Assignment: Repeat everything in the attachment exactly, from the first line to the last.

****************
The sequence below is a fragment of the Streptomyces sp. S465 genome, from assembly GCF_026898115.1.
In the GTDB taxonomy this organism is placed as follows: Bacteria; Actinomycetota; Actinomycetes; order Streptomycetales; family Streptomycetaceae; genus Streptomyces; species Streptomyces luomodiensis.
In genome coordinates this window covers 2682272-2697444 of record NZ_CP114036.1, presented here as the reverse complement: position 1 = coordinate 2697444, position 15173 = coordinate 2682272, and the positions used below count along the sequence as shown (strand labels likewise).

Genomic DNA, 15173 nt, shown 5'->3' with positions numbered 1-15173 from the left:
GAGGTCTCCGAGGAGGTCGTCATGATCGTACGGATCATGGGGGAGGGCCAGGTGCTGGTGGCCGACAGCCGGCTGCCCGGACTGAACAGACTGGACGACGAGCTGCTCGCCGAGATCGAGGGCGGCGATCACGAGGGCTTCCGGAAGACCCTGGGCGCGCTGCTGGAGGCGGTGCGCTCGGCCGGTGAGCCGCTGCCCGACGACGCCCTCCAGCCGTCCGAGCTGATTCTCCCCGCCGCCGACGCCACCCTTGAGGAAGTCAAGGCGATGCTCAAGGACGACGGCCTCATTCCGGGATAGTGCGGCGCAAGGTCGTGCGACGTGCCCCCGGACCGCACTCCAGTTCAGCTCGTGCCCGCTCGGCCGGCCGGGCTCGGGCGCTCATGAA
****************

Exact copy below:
The sequence below is a fragment of the Streptomyces sp. S465 genome, from assembly GCF_026898115.1.
In the GTDB taxonomy this organism is placed as follows: Bacteria; Actinomycetota; Actinomycetes; order Streptomycetales; family Streptomycetaceae; genus Streptomyces; species Streptomyces luomodiensis.
In genome coordinates this window covers 2682272-2697444 of record NZ_CP114036.1, presented here as the reverse complement: position 1 = coordinate 2697444, position 15173 = coordinate 2682272, and the positions used below count along the sequence as shown (strand labels likewise).

Genomic DNA, 15173 nt, shown 5'->3' with positions numbered 1-15173 from the left:
GAGGTCTCCGAGGAGGTCGTCATGATCGTACGGATCATGGGGGAGGGCCAGGTGCTGGTGGCCGACAGCCGGCTGCCCGGACTGAACAGACTGGACGACGAGCTGCTCGCCGAGATCGAGGGCGGCGATCACGAGGGCTTCCGGAAGACCCTGGGCGCGCTGCTGGAGGCGGTGCGCTCGGCCGGTGAGCCGCTGCCCGACGACGCCCTCCAGCCGTCCGAGCTGATTCTCCCCGCCGCCGACGCCACCCTTGAGGAAGTCAAGGCGATGCTCAAGGACGACGGCCTCATTCCGGGATAGTGCGGCGCAAGGTCGTGCGACGTGCCCCCGGACCGCACTCCAGTTCAGCTCGTGCCCGCTCGGCCGGCCGGGCTCGGGCGCTCATGAA